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Publication numberUS2009781 A
Publication typeGrant
Publication dateJul 30, 1935
Filing dateDec 30, 1933
Priority dateDec 30, 1933
Publication numberUS 2009781 A, US 2009781A, US-A-2009781, US2009781 A, US2009781A
InventorsMatthes Samuel S
Original AssigneeOhio Brass Co
Export CitationBiBTeX, EndNote, RefMan
External Links: USPTO, USPTO Assignment, Espacenet
Conductor and support guard
US 2009781 A
Abstract  available in
Images(1)
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Claims  available in
Description  (OCR text may contain errors)

y 1935- s. s. MATTHES 2,009,781

CONDUCTOR AND SUPPORT GUARD Filed Dec. 30, 1933 l mm w==v i Patented July 30, 1935 CONDUCTOR AND SUPPORT GUARD Samuel S. Matthes, Mansfield, Ohio, assignor to The Ohio Brass Company, Mansfield, Ohio, a

corporation of New Jersey Application December 30, 1933, Serial No. 704,720

8 Claims. .(Cl. 19143) My invention relates to a guard or protector for trolley ears or clamps and trolley wires, al-' though it may be employed with other devices.

The object of my invention is to reduce the 5 wear and burning upon the lips of trolley ears,

trolley clamps and the adjacent trolley wire due to arcing between the current collector and the trolley wire or the trolley wire support.

My invention resides in the new and novel construction, combination and relationof the various parts hereinafter described and shown in the drawing accompanying this specification.

In the drawing:-

Fig. 1 is a side view in elevation of a trolley wire hanger, a trolley wire ear and my guard device.

Fig. 2 is an'end view of a portion of Fig. 1 to show the relation between the current collector and the other parts shown in Fig. 1.

Fig. 3 is a top view of the guard member or device only.

Fig. 4 is a side view in elevation of Fig. 3.

Fig. 5 is an end view of Fig. 4.

Fig. 6 is a section on the line 6-6 of Fig. l sufficient to show the relation between the hanger,

ear and guard device.

In the preferred embodiment of myinvention I prefer to make the same from sheet material,

' jecting side members 3 which in turn are provided with elongated and longitudinally disposed contact members 4 which have theirextreme ends curved outwardly'as at 5 to insure the cn-- trance of the current collector ,6 when passing a point of support to which the guard or protector is attached.

Projecting in a longitudinal direction from the portion I are interlocking members '1', each provided with a slot 8 to engage with the web portion 9 of the trolley ear [0. The engagement of the members 1 with the webs 9 willprevent relative rotation of the guard device and the ear or other support.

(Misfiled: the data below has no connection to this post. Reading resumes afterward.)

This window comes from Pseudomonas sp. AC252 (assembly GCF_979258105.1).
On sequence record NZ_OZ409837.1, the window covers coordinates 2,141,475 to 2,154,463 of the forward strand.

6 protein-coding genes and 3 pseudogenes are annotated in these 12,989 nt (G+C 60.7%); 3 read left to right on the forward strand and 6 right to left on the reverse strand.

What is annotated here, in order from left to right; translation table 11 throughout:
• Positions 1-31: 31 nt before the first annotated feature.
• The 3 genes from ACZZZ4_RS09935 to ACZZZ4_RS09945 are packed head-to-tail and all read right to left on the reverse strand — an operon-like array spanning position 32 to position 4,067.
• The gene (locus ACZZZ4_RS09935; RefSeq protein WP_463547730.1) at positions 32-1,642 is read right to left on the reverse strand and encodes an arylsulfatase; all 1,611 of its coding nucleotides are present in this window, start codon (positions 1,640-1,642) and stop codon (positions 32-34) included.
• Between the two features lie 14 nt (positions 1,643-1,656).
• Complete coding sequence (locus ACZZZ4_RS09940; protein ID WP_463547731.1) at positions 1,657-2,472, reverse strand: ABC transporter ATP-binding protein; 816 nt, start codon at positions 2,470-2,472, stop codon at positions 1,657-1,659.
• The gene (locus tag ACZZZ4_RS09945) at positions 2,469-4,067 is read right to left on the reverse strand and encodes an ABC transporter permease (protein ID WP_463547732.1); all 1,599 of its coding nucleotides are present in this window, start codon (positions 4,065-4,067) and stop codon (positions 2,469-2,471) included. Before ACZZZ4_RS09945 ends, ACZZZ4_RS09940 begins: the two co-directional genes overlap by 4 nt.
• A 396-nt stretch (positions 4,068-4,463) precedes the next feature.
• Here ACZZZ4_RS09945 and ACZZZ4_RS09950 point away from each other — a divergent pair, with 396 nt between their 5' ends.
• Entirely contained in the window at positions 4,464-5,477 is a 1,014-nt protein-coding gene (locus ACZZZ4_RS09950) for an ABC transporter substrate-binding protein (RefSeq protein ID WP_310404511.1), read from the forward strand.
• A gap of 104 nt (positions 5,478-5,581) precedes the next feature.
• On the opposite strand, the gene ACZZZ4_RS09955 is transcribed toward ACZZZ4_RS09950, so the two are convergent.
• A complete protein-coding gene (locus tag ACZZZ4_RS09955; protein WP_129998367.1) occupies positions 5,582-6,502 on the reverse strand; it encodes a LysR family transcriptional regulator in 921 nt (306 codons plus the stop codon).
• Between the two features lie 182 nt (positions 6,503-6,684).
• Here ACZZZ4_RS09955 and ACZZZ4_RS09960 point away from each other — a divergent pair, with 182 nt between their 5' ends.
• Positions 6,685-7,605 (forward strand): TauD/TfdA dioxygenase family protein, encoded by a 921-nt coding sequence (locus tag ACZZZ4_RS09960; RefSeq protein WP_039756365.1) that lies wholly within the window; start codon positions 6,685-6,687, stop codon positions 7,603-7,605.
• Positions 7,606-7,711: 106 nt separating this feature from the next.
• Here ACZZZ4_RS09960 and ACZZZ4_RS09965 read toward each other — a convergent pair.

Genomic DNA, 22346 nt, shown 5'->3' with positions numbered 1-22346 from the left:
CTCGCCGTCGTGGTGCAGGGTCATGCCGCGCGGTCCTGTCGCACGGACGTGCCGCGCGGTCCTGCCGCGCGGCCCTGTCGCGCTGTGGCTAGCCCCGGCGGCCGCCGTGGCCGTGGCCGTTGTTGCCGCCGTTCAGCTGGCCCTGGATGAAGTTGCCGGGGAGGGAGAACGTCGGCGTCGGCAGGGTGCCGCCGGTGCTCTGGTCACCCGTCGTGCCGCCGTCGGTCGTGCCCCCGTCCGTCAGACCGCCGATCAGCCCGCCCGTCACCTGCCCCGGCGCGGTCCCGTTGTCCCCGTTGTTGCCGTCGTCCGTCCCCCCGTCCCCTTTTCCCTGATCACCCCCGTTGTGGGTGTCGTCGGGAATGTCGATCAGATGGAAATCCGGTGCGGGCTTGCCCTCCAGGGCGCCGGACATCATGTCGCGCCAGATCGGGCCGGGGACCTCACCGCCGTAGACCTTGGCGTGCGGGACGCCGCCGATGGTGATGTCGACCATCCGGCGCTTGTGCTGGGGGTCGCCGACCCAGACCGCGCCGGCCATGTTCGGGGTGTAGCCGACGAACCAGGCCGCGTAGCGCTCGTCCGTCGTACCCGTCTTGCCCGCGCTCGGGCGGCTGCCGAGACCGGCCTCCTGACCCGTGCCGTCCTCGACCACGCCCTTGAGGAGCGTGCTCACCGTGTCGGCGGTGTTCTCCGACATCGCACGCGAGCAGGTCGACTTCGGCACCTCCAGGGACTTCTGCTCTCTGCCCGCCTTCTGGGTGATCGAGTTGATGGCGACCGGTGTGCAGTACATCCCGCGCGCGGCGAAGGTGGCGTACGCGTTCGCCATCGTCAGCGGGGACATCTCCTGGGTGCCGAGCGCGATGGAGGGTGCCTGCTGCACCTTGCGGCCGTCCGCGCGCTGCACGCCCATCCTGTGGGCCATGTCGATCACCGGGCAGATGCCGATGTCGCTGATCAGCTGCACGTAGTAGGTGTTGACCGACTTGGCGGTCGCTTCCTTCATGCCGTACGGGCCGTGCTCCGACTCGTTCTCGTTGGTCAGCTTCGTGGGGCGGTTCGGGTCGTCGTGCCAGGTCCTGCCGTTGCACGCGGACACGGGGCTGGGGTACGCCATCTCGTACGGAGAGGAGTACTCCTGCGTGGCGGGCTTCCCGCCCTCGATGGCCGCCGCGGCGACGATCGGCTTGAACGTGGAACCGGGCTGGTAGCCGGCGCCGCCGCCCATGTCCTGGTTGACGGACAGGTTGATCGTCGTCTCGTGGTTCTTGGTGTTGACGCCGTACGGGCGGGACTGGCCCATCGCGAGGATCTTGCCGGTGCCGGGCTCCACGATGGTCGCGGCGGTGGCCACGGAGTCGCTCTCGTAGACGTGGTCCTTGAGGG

The guard device is usually employed at points wherethe trolley wire is supported by means of a trolley wire hanger ll and the ear or trolley wire clamp l0 and these parts are usually held together by means of a threaded stud l2 secured in the hanger H and attached to the threaded boss I3. The guard member is held between theparts 10 and I! and when these parts are tightly secured together the guard device is quite rigidly held in position, but due to constant movement, temperature, changes and yielding of material, it may become loosened sufficiently to permit of its rotation out of position, but with the inter.- locking of the members I with the web 9 such. rotation is prevented and the guard device main-. tains its predetermined relative position with .respect to the ear regardless of how much thehanger H mayrotate or loosen.

. The opening 2 is made sufiiciently large so the guard may be slipped onto the stud l2.

When a current collector passes underneath a point where the trolley wire is supported there is usually considerable aiming at this point due to the changed conditions, that is, the passage of that the current collector from the vertically. yield- 7 ing trolley wire to the more rigid or less yielding trolley ear and hanger which offers'what is termed in the trade as a hard spot in the overhead construction. At such points the current collector is inclined to reboundand to make and break contact with the ear a number of times in passing across the'same with the result that the lips l4 may be badly burned where they intermittently contact with the current collector 6 and thus materially reduce the life thereof..

The length of the contact members4 may be whatever is required to take care'of the conditions with respect to the ear or support with V which it is used and. may require being made the entire length of the ear or only-part thereof.

The current collector, in passing across the ear or support ID, will enter between the contact 1 members 4 which are spaced apart a distance less thanthe width of the current collector therefore the members 3 and 4 will yield to permit the passage of the collector 5 but will maintain a contact with the outer surface of the flanges IS; The members 4 will be in electrical connection with the trolley wire I6 and support 10 and therefore the guard device will act as a shunt for the passage of current while the collector engages the members 4 and therefore any tendency forarcing should the current collector break contact with the trolley wire or support while it is in contact with the members 4 will be materially reduced or entirely eliminated thus preventing or materially reducing the burning on the trolley wi e or support.